Buyers guide – Italian properties

flag-b1Off Plan properties

Buying an off plan property in Italy is nice and simple. There isn’t a stack of paperwork to sign like France, and the tax laws are clear and attractive for investment.

To calculate the purchasing costs, you need to divide the process in the „Front end“ and the „Back end“

At the front end how much you pay when you sign your preliminary contract will depend on the payment terms of the developer. For example you may have 50% upfront and then 50% on completion, or 30% upfront and 70% on completion.

In most cases you will have to pay a solicitors fee upon signing the preliminary contract which can be anywhere between 1% and 3%, depending on the solicitor. If you are paying a solicitor who is not an expert in Italian Property it is likely to cost you a lot more because he or she will need to spend more time researching to make sure your title is clean. It is also wise to use a solicitor who speaks your native language.

Under Italian law if a developer is building off plan they need to provide the customer with an Insurance Bond or Bank Guarantee for their initial deposit. If the builder should go bankrupt this insurance bond covers the full amount of the deposit.
When you pay your deposit upon signing the preliminary contract your money should be held in the solicitors Escrow account, until you receive a copy of your bond.
All banks and insurance companies in Italy are guaranteed by the Central Bank and so if the particular company who has provided your bond goes bankrupt it is insured by the Central Bank of Italy. What this means essentially is your risk is much lower as you cannot loose your money should the builder be bankrupt.

Before you reach the „Back end“ ie. before your property is completed and you can move in, you also have the option of selling the property, as long as the developer does not prohibit this in the preliminary contract.
From an investment point of view this can be very profitable.
Firstly if you sell before completion you are not required to pay VAT, which in Italy amounts to 10%, the notary fee which is in the region of 2%, and two other small Italian taxes which come just under €400.

In Italy there is no capital gains tax if you sell before completion, but should you be a resident of the UK or Ireland those governments require you to declare any income you make abroad.
If you intend to sell your property before completion, it is also wise to have an avenue to sell it through. For example will the developer resell it for you? And how does the developer intend to do that? If there is a high supply in the market it may be more difficult to sell your property. For example in Northern Italy the market is more mature so it would be more difficult to ‘flip’ a property then the emerging southern market.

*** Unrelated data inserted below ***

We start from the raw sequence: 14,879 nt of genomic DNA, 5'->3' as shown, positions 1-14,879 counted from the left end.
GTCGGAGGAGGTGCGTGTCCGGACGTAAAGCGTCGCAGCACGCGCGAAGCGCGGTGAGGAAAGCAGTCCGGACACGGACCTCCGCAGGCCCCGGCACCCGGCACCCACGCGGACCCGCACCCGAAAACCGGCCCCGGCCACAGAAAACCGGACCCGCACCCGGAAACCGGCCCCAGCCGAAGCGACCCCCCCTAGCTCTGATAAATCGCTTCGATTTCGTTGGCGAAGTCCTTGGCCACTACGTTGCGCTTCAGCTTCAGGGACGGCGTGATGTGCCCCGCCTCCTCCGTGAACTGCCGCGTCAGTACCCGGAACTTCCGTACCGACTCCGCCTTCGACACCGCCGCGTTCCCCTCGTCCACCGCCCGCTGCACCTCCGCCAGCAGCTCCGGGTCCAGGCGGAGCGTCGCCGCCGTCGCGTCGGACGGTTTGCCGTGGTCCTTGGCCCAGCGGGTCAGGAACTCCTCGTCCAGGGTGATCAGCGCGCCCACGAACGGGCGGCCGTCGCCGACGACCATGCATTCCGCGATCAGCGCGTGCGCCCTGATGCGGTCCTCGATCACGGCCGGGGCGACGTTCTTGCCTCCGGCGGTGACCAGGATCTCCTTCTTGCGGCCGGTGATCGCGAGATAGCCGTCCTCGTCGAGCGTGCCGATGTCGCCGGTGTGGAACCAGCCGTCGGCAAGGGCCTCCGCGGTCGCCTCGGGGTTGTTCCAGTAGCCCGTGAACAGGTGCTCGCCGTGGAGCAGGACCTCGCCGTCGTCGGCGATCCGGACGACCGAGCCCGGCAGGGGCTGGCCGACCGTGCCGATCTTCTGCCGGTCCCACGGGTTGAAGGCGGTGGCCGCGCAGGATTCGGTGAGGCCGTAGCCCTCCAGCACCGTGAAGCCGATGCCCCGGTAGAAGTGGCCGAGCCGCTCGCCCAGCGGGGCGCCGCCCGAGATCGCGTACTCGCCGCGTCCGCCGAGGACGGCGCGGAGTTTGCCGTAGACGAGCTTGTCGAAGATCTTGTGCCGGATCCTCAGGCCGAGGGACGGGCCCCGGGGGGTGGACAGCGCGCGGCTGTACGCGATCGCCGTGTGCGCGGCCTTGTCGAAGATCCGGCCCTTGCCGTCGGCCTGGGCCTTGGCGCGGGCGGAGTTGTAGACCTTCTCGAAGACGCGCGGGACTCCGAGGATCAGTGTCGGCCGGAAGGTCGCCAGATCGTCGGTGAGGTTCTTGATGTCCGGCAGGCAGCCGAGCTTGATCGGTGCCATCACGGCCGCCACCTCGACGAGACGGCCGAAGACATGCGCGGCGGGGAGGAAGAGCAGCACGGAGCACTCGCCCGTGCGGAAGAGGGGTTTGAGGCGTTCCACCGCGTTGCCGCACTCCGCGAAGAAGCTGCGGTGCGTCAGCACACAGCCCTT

On completion of your property you are required to pay the ‘closing costs’ mentioned above. You are required to pay 10% VAT of the purchase price of the property, alongside a notary fee and two other small Italian taxes which will amount to roughly 2%.
The notary is a legal body in Italy nominated to complete all the legal details in a completion of sale. The fee however is not a standard 2%, it will often come down to the purchase price of the property. For example if you are purchasing a Villa for €500,000 the fee will be lower then 2%, as €10,000 is too much to pay a notary for a single property transaction.

Should you decide to sell your property within 5 years of it being completed you a required to pay 12.5% capital gains tax to the Italian government. If you sell it after that 5 years, currently there is no Capital Gains Tax.
There is a dual taxation agreement between the UK and Italy, and The Republic of Ireland and Italy which means in your country of residence you are required to pay the balance between the varying tax rates. For example if the rate was 20% in Ireland you would have to pay the extra 7.5% in Ireland when you declare your income.

There is also no inheritance tax on property in Italy. The particular law relating to this is called ‘Uso Fruto’.  For example if you put your sons name on your title deeds along with your own, he does not have claim to the rents generated or he cannot sell the property from under you; however if you die the property is passed straight on to your son tax free, as his name is already on the deeds.

Overall the risks in purchasing off plan in Italy are very low because your money is insured; so in comparison to many of the other markets in Europe it is a much safer bet. Usually the financial return on Off Plan property compensates for the risk involved in purchasing something you cannot see and touch yet. In Italy the risks are far lower then a country that may not have an insurance bond or bank guarantee as law; with the main benefit to the buyer being that the potential returns are not affected by this reduction in risk, which makes it a better investment overall.roma2

Posted in Buyer's guide.

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